If your name is on the final product, and your reputation is on the line, somone must be checking. Anything else is negligent.

      2. Anonymous Coward
        Anonymous Coward

        Re: But.. you have the sourcecode right ?

        scrutiny from OS package maintainers.

        You think the OS suppliers perform scrutiny? Maybe for the stuff the OS uses, but anything else which is provided for the convenience of developers is just passed straight though. The lawyers will check the licenses to make sure you can't be sued, but there's rarely any technical oversight (I know, I've been there).

      3. vincent himpe

        Re: But.. you have the sourcecode right ?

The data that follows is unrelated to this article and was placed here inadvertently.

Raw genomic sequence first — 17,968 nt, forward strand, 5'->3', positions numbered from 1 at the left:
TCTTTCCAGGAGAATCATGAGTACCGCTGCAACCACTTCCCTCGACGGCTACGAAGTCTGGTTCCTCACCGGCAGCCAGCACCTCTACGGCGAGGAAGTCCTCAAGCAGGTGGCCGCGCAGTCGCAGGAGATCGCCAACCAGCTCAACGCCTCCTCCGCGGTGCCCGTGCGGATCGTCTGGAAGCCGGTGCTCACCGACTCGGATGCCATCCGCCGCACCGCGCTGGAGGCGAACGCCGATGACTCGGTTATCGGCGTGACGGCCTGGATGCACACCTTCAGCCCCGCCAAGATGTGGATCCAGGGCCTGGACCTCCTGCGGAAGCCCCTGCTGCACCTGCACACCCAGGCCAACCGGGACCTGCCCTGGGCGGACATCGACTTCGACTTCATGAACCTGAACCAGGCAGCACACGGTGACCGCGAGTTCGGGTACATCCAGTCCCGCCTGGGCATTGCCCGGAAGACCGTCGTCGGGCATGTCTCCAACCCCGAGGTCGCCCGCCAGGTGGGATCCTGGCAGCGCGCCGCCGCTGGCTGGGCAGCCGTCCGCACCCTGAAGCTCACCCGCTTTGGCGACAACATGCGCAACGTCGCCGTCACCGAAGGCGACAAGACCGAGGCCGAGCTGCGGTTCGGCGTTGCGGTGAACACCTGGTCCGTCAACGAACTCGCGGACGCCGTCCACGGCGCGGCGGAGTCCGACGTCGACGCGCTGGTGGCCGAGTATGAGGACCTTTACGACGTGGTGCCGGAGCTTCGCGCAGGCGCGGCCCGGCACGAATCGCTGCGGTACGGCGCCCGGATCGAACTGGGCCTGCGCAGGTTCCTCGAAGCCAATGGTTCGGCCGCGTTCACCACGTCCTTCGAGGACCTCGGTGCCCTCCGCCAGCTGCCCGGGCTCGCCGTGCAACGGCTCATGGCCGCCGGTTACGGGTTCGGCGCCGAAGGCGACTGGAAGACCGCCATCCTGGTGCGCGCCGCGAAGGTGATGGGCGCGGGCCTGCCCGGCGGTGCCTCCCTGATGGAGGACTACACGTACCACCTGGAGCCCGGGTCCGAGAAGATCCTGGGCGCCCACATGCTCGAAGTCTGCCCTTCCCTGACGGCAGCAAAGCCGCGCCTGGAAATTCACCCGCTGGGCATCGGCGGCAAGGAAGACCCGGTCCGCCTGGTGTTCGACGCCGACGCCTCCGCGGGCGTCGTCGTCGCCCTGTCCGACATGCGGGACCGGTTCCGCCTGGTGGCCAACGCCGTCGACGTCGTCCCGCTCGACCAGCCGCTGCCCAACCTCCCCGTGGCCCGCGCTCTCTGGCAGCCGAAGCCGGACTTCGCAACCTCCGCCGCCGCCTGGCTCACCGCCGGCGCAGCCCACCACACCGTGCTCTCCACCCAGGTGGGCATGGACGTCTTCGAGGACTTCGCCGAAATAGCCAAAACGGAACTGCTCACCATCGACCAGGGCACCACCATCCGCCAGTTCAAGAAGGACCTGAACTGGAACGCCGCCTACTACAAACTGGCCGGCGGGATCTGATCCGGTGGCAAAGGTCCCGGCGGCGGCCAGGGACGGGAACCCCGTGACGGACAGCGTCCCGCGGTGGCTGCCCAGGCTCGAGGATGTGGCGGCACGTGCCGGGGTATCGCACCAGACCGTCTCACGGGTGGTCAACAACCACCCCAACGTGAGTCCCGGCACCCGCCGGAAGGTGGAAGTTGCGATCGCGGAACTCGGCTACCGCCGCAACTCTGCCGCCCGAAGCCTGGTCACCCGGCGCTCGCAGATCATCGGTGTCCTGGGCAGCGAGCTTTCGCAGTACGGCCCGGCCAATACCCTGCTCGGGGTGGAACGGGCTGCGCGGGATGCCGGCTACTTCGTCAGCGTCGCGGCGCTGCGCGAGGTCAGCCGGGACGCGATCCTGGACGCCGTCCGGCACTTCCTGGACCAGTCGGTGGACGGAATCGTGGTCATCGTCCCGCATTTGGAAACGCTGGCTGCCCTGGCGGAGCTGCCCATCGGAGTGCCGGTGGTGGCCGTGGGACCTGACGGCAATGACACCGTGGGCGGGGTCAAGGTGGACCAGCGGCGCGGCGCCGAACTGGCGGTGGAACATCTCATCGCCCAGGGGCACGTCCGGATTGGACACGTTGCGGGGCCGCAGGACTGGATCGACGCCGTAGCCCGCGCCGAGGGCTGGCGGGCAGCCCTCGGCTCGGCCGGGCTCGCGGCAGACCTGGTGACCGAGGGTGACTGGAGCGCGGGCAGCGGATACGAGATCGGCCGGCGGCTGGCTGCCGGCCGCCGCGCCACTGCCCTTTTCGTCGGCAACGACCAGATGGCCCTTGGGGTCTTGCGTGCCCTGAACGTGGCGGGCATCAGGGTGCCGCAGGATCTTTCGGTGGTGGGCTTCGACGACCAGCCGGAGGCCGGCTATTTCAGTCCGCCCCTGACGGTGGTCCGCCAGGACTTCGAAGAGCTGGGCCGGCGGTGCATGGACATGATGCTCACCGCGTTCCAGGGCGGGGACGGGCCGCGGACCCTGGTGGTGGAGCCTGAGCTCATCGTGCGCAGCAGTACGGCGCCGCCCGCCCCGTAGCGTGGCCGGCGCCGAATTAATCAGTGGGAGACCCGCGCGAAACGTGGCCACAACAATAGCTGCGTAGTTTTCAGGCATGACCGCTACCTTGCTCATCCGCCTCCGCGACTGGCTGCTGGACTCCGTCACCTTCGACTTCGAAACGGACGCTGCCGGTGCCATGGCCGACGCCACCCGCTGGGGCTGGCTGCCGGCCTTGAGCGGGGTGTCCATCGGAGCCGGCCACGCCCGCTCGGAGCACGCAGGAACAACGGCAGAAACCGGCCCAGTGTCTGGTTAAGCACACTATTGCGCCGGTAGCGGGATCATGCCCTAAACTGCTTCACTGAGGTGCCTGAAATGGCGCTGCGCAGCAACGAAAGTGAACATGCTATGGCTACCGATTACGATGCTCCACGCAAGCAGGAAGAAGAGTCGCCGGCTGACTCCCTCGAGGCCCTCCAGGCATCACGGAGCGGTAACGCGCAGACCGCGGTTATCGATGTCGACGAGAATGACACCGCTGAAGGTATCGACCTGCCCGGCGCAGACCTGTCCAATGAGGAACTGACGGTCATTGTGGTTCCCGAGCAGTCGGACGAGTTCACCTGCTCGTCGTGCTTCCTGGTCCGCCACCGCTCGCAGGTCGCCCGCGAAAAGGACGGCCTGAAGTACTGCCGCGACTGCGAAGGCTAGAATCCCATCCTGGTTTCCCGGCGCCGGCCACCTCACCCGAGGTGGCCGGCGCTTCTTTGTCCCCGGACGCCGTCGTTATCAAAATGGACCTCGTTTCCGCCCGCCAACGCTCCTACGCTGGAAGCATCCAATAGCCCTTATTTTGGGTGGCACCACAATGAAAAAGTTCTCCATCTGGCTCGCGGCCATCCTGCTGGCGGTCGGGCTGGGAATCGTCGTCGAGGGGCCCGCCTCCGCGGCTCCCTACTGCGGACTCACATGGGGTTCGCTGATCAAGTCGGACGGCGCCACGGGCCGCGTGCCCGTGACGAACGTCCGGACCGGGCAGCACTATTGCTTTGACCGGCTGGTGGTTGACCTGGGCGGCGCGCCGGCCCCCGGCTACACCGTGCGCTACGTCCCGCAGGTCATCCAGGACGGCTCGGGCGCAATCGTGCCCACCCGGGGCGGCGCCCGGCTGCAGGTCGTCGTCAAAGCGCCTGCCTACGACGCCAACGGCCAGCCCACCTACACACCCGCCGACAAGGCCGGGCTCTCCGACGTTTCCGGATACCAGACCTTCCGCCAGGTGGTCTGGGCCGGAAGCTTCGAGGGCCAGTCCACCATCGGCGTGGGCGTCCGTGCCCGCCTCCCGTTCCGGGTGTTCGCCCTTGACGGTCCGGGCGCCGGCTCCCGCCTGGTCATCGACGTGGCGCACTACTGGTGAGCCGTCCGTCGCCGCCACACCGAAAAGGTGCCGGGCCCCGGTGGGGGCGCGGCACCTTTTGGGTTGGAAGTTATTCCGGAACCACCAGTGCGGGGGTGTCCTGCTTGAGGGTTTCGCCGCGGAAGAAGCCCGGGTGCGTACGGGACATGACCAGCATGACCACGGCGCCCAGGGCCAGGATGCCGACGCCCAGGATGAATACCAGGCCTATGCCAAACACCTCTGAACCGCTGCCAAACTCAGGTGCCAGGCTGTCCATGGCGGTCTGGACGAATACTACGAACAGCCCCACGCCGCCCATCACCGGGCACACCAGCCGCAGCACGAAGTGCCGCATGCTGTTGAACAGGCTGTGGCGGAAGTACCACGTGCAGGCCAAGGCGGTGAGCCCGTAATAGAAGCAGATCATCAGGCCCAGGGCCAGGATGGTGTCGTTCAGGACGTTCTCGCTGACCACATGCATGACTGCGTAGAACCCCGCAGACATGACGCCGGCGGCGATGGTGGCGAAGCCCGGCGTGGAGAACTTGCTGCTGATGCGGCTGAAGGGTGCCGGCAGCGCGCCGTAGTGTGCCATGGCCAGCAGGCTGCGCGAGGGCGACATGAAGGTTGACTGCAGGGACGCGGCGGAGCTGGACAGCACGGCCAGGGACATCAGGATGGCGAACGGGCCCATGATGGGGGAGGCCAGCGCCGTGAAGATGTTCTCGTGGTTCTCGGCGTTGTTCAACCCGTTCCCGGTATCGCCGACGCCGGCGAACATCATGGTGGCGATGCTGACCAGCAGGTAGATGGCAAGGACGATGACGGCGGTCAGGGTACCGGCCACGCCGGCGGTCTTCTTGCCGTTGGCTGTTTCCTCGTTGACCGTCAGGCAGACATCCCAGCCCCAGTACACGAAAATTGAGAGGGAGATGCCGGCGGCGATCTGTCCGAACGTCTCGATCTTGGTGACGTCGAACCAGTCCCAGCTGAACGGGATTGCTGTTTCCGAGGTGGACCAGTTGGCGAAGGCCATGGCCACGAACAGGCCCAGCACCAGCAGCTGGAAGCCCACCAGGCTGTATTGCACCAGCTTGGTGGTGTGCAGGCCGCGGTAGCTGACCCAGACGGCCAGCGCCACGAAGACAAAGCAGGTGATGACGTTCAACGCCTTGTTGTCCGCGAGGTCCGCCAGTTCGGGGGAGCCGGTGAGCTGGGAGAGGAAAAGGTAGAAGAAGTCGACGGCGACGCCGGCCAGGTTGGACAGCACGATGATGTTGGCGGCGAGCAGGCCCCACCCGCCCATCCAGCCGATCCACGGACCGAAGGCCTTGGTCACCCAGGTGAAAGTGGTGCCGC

The point is that people CAN read the sourcecode, but DONT. Concept of a library : a chunk of code ready for reuse. When you go get a book from the library , do you check nobody has inserted some additional pages ? changed a paragraph or two ? No, because it's hard to do that in a book. Should be the same with code libraries. Keep it open and accessible and readable but lock it for 'write'.

        1. Version 1.0 Silver badge

          Re: But.. you have the sourcecode right ?

          I think that a lot of people assume that open source is reliable because someone somewhere must have checked the code so they just move on and apply it because it's free without spending time verifying it themselves.